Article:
We mentioned the infamous marshmallow test before — how 50 years ago, Walter Mischel offered kids two choices, they can have one marshmallow now or two marshmallows if they waited for 15 minutes. It turned out that kids who had more self control did better in school and careers than those who caved into temptation.
It has been a critical piece in social science until NYU's and UC Ervine's researchers decided to restage the test with 10 times more students who came from more diverse backgrounds.
They found that self-control alone couldn’t overcome economic and social disadvantages.
"The failed replication of the marshmallow test does more than just debunk the earlier notion; it suggests other possible explanations for why poorer kids would be less motivated to wait for that second marshmallow. For them, daily life holds fewer guarantees: There might be food in the pantry today, but there might not be tomorrow, so there is a risk that comes with waiting.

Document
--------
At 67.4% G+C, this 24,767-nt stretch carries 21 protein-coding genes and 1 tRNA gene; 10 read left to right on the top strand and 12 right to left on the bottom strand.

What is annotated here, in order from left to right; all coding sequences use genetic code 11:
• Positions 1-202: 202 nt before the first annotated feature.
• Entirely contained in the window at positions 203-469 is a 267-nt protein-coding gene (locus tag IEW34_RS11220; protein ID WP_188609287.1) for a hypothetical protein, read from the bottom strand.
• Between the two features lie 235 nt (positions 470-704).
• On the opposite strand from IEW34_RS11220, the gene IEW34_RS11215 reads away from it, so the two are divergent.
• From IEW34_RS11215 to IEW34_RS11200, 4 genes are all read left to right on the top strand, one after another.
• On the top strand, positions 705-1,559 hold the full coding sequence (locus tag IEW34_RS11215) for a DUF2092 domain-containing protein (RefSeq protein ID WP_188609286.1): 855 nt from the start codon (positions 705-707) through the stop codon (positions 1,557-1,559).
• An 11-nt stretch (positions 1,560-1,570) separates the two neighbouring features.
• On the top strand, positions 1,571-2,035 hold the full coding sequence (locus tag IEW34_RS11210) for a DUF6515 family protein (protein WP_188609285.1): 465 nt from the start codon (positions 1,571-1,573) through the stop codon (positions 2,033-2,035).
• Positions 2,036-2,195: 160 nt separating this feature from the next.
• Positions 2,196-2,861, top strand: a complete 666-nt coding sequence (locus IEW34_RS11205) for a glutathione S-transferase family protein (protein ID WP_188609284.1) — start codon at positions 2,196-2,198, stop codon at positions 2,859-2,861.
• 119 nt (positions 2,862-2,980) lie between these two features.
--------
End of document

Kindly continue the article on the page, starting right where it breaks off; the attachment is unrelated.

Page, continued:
Meanwhile, for kids who come from households headed by parents who are better educated and earn more money, it’s typically easier to delay gratification: Experience tends to tell them that adults have the resources and financial stability to keep the pantry well stocked. And even if these children don’t delay gratification, they can trust that things will all work out in the end—that even if they don’t get the second marshmallow, they can probably count on their parents to take them out for ice cream instead."
Read more here.